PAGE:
Big stupid honking mistake!
Cristina Odone occupies the first three paragraphs of her review of Does God Hate Women? pointing out a factual mistake – the name of one Afghan woman murdered for acting like a human being with a mind exchanged for the name of a different Afghan woman murdered for acting like a human being with a mind.
It’s a fair cop. The mistake is real. It’s mine. I have no idea how I managed it, but I did.
I didn’t realize I’d done it until the literary editor of The Observer asked our publisher (who asked us) about it, and I looked it up. That was Thursday I think. Jeremy and I had a set-to this morning about whether or not I would say it was mine. He told me not to the minute we both read the review. I said of course I’m going to! He said please don’t – and I wavered. But I also pointed out how damn near impossible that would be – and he admitted as much – and then I had him.
Of course I have to! I’d have bugs crawling under my skin for the rest of my life if I didn’t. His objections are as nothing in comparison. He wouldn’t let me fry, so I’m not about to let him fry. That’s it.
He did however insist that I should say that he is adamant that the responsibility is joint. Like so:
It is entirely fair that we should cop to it together. Look, if it had turned out that people had loved the book because you wrote some particularly devastating critique of something then I would have benefitted. It just happens that you made a tiny slip, and we`re going to get a little flak because of it. But structurally that`s no different. Given that I would have benefitted in the first instance means it`s fair that I`m disbenefitted in the second. (And anyway, I don`t suppose it`ll be much more than this review, and maybe a bit of crowing from the usual suspects.)
Fair enough. As long as I don’t have to creep around like Raskolnikov with a Horrible Crime on my conscience, he can have his say.
Now – as for what Odone concludes from my stupid mistake –
In the rush to drive home their point about all religions’ oppression of women, Ophelia Benson and Jeremy Stangroom shoved one woman’s narrative under another woman’s name: their priority is to make their case, not mourn a martyr.
I don’t know what that means. I don’t think Odone knows what that means. Mine was certainly a dumb-ass stupid clumsy mistake – but it also certainly wasn’t because we think either woman is unimportant, or subordinate to our making a point in our book, or anything like that. If anything it’s because we think both (and all) are important. As I said, I don’t know how I made the mistake, but the only explanation I can come up with is that both names were in my head and I somehow switched them while writing. That would be because both women matter to me, not because neither does or because one matters more than the other. In other words…the basic story is that there is a lot of material here, about horrible things done to women simply because they are women, and that I scrambled two bits of information about two such women. That stands for…having such women on my mind, not whatever other cynical thing Odone is gesturing at.
Still – to do her justice – Odone is critical of the book, but not to the point of being untruthful. She doesn’t follow the lead of Madeleine Bunting or Sholto Byrnes. She doesn’t just scream and throw things, or say we do nothing but rant from page 1 to page 178. That makes a nice change.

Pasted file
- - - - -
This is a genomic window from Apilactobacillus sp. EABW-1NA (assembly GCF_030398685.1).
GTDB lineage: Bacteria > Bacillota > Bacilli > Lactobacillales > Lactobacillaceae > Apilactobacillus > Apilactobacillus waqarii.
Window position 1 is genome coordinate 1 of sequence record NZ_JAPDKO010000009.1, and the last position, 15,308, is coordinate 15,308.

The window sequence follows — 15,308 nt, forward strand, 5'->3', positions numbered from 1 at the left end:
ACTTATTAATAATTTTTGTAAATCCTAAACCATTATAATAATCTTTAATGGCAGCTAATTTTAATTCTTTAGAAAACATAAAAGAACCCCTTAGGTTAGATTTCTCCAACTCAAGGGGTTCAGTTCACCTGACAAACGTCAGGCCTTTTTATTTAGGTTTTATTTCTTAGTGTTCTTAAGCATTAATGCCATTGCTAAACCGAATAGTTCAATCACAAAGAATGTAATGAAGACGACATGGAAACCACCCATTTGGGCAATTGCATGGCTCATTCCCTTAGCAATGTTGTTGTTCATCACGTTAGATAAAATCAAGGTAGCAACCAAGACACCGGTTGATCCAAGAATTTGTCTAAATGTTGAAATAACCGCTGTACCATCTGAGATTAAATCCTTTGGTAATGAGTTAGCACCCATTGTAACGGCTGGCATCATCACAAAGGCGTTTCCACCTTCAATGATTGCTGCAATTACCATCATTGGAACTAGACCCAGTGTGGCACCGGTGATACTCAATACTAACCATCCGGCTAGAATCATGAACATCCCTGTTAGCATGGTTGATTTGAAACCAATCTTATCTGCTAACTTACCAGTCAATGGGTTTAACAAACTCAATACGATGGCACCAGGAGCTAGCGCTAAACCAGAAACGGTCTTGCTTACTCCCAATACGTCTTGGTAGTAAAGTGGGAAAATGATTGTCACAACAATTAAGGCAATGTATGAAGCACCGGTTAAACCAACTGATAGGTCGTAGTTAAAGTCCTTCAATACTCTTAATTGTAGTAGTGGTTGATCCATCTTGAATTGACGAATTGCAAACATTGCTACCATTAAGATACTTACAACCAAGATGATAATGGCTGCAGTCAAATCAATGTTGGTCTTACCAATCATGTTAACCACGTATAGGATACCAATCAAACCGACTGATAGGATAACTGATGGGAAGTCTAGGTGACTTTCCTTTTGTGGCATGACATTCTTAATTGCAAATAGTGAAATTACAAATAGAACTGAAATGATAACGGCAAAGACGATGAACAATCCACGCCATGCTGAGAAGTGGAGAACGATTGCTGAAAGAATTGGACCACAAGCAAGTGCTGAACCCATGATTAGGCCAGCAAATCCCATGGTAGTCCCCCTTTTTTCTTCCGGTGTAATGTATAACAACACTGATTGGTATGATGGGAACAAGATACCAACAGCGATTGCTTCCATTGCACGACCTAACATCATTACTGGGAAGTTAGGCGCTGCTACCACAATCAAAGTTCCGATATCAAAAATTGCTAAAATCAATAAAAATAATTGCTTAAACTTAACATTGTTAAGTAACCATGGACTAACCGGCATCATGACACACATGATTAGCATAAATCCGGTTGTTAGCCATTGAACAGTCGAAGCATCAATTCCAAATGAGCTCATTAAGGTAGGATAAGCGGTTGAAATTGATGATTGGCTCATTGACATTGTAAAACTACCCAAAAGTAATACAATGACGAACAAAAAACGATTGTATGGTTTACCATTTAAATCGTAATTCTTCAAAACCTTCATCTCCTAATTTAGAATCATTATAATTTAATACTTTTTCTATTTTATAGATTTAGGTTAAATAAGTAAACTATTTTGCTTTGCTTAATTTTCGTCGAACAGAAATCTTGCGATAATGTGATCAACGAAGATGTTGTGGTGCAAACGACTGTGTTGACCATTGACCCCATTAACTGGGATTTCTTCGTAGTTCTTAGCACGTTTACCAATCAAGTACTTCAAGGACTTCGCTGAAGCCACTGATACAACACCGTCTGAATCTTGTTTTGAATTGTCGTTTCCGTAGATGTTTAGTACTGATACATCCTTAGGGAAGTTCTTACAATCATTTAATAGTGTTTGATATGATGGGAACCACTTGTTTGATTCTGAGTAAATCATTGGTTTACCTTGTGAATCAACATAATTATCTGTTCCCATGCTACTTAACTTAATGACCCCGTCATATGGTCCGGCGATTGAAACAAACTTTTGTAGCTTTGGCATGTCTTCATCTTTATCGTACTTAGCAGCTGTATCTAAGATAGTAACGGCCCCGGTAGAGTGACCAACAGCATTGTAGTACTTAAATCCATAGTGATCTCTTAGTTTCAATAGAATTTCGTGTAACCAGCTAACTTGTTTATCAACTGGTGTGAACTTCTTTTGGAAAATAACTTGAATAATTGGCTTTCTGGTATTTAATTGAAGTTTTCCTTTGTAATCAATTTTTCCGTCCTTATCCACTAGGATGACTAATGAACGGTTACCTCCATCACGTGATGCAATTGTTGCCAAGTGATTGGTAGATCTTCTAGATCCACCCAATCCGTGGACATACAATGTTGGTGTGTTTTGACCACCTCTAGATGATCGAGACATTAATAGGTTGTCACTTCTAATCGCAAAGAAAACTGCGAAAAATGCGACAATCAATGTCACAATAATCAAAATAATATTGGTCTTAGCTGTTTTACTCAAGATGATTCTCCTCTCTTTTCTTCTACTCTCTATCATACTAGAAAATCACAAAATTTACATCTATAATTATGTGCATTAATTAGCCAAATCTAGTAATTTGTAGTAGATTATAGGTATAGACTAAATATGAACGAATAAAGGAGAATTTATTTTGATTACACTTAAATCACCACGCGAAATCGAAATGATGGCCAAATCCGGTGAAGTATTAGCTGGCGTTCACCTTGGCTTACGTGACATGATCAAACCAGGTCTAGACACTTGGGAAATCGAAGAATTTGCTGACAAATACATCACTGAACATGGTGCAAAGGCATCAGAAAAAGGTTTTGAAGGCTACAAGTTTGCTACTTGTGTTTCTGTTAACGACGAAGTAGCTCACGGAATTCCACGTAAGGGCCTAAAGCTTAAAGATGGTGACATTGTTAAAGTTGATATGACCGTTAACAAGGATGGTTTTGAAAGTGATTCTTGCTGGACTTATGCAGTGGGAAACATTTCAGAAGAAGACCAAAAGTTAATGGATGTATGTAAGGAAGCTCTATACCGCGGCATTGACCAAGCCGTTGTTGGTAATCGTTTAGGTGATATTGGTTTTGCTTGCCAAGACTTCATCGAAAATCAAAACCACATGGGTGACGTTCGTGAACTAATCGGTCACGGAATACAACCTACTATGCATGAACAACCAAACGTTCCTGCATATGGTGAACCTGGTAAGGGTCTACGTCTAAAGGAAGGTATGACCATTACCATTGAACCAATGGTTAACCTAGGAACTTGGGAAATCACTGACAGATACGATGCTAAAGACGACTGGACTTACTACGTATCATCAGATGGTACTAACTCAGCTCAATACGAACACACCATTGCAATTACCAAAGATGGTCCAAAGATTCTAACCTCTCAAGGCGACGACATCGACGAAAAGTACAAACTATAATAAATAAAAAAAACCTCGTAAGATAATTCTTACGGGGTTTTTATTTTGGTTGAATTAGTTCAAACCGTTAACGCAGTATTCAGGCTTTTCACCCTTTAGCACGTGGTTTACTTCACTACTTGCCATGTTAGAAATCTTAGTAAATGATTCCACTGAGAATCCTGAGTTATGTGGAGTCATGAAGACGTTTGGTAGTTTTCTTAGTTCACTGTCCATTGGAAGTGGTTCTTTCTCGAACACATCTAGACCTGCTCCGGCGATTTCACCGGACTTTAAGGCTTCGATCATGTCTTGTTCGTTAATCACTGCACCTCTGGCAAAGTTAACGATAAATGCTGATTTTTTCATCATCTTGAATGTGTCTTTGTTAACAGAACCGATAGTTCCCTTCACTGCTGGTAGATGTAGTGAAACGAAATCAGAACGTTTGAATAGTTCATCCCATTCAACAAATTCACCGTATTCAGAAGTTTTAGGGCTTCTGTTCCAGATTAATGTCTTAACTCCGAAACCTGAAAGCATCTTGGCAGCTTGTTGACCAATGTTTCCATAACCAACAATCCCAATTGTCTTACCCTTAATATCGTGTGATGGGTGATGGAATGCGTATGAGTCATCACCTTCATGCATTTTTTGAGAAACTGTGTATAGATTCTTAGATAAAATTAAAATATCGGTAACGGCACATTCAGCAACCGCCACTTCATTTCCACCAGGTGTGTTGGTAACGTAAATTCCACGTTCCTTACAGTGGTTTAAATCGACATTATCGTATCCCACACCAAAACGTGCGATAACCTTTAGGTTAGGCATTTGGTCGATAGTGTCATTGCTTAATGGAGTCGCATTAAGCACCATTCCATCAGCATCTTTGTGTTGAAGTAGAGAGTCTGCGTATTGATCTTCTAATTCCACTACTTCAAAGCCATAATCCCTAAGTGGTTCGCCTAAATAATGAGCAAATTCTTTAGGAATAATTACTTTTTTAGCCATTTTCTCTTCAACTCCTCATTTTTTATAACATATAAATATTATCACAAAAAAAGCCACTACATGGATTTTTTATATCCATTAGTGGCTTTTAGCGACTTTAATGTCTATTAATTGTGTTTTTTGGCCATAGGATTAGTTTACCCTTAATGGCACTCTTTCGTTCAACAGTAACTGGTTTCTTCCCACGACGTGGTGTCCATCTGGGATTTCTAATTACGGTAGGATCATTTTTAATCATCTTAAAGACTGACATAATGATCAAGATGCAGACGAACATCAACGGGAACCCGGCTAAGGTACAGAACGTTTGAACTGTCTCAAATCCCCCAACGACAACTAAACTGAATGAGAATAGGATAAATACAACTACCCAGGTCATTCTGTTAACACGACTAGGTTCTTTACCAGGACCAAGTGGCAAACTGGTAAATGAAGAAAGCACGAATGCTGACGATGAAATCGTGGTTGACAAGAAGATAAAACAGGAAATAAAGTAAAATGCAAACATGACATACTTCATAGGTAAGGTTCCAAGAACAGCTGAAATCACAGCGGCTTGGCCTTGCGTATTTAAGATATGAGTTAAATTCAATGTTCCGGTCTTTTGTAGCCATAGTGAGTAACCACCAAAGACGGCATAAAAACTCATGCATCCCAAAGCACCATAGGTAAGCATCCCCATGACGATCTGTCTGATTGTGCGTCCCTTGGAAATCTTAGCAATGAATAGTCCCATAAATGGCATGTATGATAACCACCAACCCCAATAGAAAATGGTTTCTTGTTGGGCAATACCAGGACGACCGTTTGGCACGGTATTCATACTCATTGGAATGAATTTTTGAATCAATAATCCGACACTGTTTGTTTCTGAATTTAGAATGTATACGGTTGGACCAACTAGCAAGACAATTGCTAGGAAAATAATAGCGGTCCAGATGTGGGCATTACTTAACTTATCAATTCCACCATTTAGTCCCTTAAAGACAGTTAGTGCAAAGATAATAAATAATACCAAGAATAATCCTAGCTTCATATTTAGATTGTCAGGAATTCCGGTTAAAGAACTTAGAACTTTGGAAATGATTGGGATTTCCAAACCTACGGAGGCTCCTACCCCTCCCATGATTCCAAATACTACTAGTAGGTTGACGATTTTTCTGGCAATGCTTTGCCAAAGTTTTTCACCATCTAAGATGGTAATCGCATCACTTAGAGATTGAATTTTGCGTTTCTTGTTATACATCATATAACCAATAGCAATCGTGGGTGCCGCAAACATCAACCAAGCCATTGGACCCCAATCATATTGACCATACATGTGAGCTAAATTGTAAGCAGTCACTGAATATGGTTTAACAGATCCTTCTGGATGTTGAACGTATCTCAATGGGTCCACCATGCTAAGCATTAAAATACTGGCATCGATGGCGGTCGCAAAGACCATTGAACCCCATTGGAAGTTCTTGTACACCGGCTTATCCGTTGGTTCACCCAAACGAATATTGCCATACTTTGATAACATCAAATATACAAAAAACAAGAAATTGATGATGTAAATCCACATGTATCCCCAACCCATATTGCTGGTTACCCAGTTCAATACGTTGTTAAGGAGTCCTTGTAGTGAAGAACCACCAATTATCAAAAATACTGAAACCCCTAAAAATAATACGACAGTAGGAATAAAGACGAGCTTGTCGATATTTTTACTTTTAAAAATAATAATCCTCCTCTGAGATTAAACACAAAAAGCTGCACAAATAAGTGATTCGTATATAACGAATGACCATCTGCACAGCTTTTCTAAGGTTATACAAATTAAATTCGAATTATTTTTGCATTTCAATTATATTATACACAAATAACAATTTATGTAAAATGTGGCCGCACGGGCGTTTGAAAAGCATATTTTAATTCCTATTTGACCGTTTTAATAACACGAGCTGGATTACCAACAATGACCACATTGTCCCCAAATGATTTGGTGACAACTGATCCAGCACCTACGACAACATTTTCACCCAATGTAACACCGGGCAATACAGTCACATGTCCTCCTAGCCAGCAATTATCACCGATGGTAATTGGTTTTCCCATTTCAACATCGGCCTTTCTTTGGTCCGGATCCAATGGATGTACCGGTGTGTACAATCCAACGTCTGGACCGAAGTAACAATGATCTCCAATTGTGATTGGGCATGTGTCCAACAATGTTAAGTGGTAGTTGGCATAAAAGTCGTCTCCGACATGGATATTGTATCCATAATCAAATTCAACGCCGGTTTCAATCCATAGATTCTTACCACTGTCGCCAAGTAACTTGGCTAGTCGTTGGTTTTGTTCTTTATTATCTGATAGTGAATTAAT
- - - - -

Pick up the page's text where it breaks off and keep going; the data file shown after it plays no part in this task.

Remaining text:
But there is some apologetic nonsense, all the same (and not surprisingly, since Odone is a vocal – or should I say New, or Militant? – Catholic.)
For millennia, women have found in God their greatest ally and muse – witness the writings of mystics such as Julian of Norwich and the charitable work of peasant Muslim women. For centuries, the most powerful and liberated women were the abbesses, nuns and consecrated virgins who devoted themselves to God. Women such as Maryam, Jesus’s mother, and Khadija, Muhammad’s first wife (and boss), play crucial roles in the Qur’an.
Well what choice did they have? No doubt they did, but then God was a given, wasn’t it, so it was either find in God an ally and muse, or do without. You might as well say the restaurant lobsters make a cozy home in that little tank where they wait their turn to be boiled.
Does God Hate Women? takes us on a terrible journey, where innocent women struggle – often in vain – against an oppressive culture. We should never forget these martyrs, and with their graphic descriptions of female circumcision and multiple rape, Benson and Stangroom ensure we won’t. But in explaining how God is dragged into this systemic abuse, the authors are guilty of the flawed logic they abhor in macho regimes. An attractive woman in a miniskirt who walks down the street is not responsible for the men who, distorting her attitude, read it as an invitation to rape; so God, in his many guises, cannot be held responsible for the men who distort his message into an invitation to abuse others.
Well – props for giving us that much credit, I must say. That’s a pretty generous reading, from a believer. But the last bit doesn’t really make sense, and in any case it’s beside the point. It’s not really God we’re holding responsible, since we don’t think there is any God; it is indeed the men who distort or adapt or use or anything you like the putative message. It’s religion’s power to sanctify and protect injustices that we are holding responsible.
And it’s my stupidity I’m holding responsible for the name-switch mistake. Don’t let nobody tell you different.